CLEAR, verb. Sell; "We cleared a lot of the old model cars".
CLEAR, verb. Pass an inspection or receive authorization; "clear customs".
CLEAR, verb. Pronounce not guilty of criminal charges; "The suspect was cleared of the murder charges".
CLEAR, verb. Settle, as of a debt; "clear a debt"; "solve an old debt".
CLEAR, verb. Make clear, bright, light, or translucent; "The water had to be cleared through filtering".
CLEAR, verb. Rid of instructions or data; "clear a memory buffer".
CLEAR, verb. Remove (people) from a building; "clear the patrons from the theater after the bomb threat".
CLEAR, verb. Remove the occupants of; "Clear the building".
CLEAR, verb. Free (the throat) by making a rasping sound; "Clear the throat".
CLEAR, adverb. Completely; "read the book clear to the end"; "slept clear through the night"; "there were open fields clear to the horizon".
CLEAR, adverb. In an easily perceptible manner; "could be seen clearly under the microscope"; "She cried loud and clear".
CLEAR, adjective. Readily apparent to the mind; "a clear and present danger"; "a clear explanation"; "a clear case of murder"; "a clear indication that she was angry"; "gave us a clear idea of human nature".
CLEAR, adjective. Free from confusion or doubt; "a complex problem requiring a clear head"; "not clear about what is expected of us".
CLEAR, adjective. Affording free passage or view; "a clear view"; "a clear path to victory"; "open waters"; "the open countryside".
CLEAR, adjective. Allowing light to pass through; "clear water"; "clear plastic bags"; "clear glass"; "the air is clear and clean".
CLEAR, adjective. Free from contact or proximity or connection; "we were clear of the danger"; "the ship was clear of the reef".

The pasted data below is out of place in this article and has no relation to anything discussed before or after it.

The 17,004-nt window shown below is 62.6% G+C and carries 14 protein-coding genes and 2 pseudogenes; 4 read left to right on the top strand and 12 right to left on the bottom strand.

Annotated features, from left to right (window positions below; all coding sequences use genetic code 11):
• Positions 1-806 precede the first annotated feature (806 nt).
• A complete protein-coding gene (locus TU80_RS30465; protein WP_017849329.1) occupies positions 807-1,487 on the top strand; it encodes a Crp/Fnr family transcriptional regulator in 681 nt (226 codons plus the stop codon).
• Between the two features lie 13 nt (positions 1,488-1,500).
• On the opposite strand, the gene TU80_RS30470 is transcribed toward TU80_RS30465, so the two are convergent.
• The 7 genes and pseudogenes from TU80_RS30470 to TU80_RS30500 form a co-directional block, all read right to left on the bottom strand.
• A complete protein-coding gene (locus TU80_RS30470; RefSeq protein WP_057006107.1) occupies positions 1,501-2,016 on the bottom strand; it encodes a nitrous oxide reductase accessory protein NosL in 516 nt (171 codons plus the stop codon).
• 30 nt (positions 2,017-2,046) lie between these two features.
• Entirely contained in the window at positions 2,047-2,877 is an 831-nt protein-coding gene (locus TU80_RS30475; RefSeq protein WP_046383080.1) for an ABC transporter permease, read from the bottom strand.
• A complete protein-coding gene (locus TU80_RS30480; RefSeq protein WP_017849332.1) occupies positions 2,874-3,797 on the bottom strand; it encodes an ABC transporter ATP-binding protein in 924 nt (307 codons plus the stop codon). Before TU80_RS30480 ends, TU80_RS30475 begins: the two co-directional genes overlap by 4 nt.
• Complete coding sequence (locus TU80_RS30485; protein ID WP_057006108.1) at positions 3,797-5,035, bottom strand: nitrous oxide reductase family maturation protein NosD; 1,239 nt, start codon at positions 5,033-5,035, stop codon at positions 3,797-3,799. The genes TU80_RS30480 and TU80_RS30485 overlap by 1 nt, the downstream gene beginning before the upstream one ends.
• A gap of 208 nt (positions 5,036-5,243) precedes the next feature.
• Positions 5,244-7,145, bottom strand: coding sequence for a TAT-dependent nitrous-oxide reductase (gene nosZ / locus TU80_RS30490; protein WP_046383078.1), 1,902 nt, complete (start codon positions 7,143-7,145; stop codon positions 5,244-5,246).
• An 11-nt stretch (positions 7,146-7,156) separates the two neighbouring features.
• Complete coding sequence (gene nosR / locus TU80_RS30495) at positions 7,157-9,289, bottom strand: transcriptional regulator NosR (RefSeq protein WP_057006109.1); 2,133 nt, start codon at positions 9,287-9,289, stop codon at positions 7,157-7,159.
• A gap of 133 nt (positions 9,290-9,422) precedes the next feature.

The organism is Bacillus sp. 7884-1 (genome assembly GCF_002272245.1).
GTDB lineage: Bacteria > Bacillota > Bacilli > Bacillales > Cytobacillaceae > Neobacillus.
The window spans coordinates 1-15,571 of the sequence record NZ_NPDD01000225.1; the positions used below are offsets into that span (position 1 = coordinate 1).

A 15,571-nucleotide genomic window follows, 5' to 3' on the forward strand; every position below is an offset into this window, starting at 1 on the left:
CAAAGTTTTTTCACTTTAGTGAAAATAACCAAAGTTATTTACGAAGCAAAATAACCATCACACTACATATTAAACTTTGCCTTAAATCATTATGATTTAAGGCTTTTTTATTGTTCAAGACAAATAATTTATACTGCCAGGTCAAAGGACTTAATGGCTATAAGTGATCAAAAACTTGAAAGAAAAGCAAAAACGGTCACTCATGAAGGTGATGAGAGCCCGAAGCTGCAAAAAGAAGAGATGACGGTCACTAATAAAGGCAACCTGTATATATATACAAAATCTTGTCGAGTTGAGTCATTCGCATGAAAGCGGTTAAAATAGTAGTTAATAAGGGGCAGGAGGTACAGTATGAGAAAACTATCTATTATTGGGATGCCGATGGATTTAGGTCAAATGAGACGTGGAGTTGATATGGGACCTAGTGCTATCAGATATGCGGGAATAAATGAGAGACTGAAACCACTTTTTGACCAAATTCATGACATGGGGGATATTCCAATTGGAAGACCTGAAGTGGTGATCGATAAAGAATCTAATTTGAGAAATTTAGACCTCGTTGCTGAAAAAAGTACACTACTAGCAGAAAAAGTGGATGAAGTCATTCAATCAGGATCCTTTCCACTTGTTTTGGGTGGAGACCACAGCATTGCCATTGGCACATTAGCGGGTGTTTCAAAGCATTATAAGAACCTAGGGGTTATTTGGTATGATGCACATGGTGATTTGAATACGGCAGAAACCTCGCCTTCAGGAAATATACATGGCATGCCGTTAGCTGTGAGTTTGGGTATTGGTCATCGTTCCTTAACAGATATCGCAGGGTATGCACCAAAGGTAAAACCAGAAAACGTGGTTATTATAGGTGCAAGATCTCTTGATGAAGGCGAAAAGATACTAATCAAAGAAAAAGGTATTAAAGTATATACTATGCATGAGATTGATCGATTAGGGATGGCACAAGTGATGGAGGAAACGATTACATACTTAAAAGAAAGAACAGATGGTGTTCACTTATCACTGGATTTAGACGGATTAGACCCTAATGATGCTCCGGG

CLEAR, adjective. Characterized by freedom from troubling thoughts (especially guilt); "a clear conscience"; "regarded her questioner with clear untroubled eyes".
CLEAR, adjective. (of sound or color) free from anything that dulls or dims; "efforts to obtain a clean bass in orchestral recordings"; "clear laughter like a waterfall"; "clear reds and blues"; "a light lilting voice like a silver bell".
CLEAR, adjective. (especially of a title) free from any encumbrance or limitation that presents a question of fact or law; "I have clear title to this property".
CLEAR, adjective. Clear and distinct to the senses; easily perceptible; "as clear as a whistle"; "clear footprints in the snow"; "the letter brought back a clear image of his grandfather"; "a spire clean-cut against the sky"; "a clear-cut pattern".
CLEAR, adjective. Accurately stated or described; "a set of well-defined values".
CLEAR, adjective. Free from clouds or mist or haze; "on a clear day".
CLEAR, adjective. Free of restrictions or qualifications; "a clean bill of health"; "a clear winner".
CLEAR, adjective. Free from flaw or blemish or impurity; "a clear perfect diamond"; "the clear complexion of a healthy young woman".
CLEAR, adjective. Clear of charges or deductions; "a clear profit".
CLEAR, adjective. Easily deciphered.
CLEAR, adjective. Freed from any question of guilt; "is absolved from all blame"; "was now clear of the charge of cowardice"; "his official honor is vindicated".
CLEAR, adjective. Characterized by ease and quickness in perceiving; "clear mind"; "a percipient author".
The most important things are the hardest things to say. They are the things you get ashamed of because words diminish your feelings - words shrink things that seem timeless when they are in your head to no more than living size when they are brought out.